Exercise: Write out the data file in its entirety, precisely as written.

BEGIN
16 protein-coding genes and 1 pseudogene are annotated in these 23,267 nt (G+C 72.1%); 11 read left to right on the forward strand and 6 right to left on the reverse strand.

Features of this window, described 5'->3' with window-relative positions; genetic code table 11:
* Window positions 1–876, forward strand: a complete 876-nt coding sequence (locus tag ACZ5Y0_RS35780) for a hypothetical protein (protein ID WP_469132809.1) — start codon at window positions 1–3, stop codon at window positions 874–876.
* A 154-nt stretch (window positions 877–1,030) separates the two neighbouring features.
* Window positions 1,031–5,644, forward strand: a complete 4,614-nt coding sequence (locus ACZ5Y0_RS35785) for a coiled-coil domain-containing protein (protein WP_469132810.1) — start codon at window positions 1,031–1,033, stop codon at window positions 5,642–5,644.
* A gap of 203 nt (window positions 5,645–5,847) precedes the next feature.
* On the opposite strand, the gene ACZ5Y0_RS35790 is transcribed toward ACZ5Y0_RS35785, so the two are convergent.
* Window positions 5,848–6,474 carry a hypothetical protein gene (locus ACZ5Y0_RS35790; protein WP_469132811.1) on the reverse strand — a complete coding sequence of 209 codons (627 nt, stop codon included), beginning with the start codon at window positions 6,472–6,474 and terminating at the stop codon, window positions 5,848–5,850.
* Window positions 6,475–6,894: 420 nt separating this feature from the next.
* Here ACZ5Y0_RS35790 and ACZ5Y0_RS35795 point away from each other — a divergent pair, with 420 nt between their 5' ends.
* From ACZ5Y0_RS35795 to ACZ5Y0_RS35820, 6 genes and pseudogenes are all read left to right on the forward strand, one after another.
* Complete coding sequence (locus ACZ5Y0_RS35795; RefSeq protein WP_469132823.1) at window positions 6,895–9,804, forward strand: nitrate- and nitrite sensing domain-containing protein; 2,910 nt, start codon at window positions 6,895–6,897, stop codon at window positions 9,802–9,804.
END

16 protein-coding genes and 1 pseudogene are annotated in these 23,267 nt (G+C 72.1%); 11 read left to right on the forward strand and 6 right to left on the reverse strand.

Features of this window, described 5'->3' with window-relative positions; genetic code table 11:
* Window positions 1–876, forward strand: a complete 876-nt coding sequence (locus tag ACZ5Y0_RS35780) for a hypothetical protein (protein ID WP_469132809.1) — start codon at window positions 1–3, stop codon at window positions 874–876.
* A 154-nt stretch (window positions 877–1,030) separates the two neighbouring features.
* Window positions 1,031–5,644, forward strand: a complete 4,614-nt coding sequence (locus ACZ5Y0_RS35785) for a coiled-coil domain-containing protein (protein WP_469132810.1) — start codon at window positions 1,031–1,033, stop codon at window positions 5,642–5,644.
* A gap of 203 nt (window positions 5,645–5,847) precedes the next feature.
* On the opposite strand, the gene ACZ5Y0_RS35790 is transcribed toward ACZ5Y0_RS35785, so the two are convergent.
* Window positions 5,848–6,474 carry a hypothetical protein gene (locus ACZ5Y0_RS35790; protein WP_469132811.1) on the reverse strand — a complete coding sequence of 209 codons (627 nt, stop codon included), beginning with the start codon at window positions 6,472–6,474 and terminating at the stop codon, window positions 5,848–5,850.
* Window positions 6,475–6,894: 420 nt separating this feature from the next.
* Here ACZ5Y0_RS35790 and ACZ5Y0_RS35795 point away from each other — a divergent pair, with 420 nt between their 5' ends.
* From ACZ5Y0_RS35795 to ACZ5Y0_RS35820, 6 genes and pseudogenes are all read left to right on the forward strand, one after another.
* Complete coding sequence (locus ACZ5Y0_RS35795; RefSeq protein WP_469132823.1) at window positions 6,895–9,804, forward strand: nitrate- and nitrite sensing domain-containing protein; 2,910 nt, start codon at window positions 6,895–6,897, stop codon at window positions 9,802–9,804.